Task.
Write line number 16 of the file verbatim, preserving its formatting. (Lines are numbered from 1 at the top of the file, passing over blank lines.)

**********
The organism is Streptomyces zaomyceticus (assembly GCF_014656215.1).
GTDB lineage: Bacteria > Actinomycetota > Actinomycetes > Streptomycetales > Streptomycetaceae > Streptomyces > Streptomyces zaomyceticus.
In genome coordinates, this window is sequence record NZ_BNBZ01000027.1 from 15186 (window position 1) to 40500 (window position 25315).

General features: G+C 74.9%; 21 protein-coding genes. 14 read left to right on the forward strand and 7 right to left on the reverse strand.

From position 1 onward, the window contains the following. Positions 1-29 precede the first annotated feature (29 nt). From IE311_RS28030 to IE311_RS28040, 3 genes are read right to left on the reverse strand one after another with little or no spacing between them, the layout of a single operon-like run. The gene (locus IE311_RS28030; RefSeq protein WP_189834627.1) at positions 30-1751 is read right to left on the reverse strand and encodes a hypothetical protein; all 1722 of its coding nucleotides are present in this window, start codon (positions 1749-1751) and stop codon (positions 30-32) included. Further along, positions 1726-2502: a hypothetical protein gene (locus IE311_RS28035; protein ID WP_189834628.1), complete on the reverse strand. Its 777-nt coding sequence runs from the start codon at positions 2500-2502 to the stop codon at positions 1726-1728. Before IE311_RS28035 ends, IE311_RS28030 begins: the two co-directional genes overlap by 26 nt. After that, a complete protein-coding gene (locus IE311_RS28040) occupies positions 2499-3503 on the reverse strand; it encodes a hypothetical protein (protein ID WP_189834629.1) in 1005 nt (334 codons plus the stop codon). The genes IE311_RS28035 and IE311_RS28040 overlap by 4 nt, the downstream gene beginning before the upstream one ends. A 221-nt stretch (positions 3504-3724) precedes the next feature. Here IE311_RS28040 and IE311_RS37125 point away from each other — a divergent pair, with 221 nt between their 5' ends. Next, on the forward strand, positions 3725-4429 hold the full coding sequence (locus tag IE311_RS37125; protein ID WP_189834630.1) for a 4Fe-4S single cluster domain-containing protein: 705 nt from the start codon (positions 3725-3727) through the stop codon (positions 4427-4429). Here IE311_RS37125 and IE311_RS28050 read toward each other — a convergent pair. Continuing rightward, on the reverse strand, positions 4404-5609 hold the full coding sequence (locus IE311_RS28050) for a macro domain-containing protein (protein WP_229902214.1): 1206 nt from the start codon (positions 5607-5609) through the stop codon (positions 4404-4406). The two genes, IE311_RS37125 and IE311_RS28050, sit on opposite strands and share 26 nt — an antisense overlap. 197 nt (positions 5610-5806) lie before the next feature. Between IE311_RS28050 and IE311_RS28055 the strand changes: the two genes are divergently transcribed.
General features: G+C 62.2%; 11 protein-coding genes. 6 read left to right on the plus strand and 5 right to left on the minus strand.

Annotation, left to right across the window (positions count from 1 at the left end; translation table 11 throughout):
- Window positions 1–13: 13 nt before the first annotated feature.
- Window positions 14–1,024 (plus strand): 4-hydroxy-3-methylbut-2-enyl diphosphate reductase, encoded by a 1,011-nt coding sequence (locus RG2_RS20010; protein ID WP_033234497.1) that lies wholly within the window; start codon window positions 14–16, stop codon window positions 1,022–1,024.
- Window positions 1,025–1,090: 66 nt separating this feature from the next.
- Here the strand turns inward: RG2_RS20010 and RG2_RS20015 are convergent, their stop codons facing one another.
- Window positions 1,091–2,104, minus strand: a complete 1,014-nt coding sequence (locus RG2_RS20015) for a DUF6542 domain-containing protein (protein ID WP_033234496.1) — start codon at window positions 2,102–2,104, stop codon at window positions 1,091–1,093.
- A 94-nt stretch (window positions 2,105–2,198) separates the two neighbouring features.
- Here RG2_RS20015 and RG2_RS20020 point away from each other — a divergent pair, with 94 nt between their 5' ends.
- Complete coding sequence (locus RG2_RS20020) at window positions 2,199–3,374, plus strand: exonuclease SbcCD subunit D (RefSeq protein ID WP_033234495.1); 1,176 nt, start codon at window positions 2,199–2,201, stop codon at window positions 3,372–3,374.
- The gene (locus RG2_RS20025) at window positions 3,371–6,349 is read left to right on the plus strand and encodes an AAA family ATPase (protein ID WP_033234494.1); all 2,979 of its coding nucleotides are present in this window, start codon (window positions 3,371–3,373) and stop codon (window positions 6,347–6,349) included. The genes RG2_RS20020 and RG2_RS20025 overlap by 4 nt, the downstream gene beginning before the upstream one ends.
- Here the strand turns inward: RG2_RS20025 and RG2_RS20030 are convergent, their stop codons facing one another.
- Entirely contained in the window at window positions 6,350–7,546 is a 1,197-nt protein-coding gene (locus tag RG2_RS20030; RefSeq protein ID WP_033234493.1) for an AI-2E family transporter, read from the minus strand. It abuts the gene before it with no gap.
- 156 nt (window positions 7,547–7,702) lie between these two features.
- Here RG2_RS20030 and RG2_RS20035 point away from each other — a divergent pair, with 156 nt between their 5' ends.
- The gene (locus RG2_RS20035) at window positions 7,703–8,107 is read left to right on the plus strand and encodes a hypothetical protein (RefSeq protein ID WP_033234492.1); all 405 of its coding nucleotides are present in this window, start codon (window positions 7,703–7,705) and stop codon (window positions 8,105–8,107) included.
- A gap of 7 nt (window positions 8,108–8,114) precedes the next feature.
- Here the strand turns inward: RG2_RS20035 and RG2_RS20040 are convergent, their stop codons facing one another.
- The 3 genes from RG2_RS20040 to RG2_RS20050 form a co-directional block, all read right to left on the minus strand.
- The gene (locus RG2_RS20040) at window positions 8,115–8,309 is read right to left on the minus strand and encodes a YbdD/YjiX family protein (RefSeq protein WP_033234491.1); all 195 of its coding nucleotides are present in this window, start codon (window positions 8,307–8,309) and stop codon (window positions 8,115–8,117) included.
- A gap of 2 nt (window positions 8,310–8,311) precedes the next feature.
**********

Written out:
- The gene (locus RG2_RS20025) at window positions 3,371–6,349 is read left to right on the plus strand and encodes an AAA family ATPase (protein ID WP_033234494.1); all 2,979 of its coding nucleotides are present in this window, start codon (window positions 3,371–3,373) and stop codon (window positions 6,347–6,349) included. The genes RG2_RS20020 and RG2_RS20025 overlap by 4 nt, the downstream gene beginning before the upstream one ends.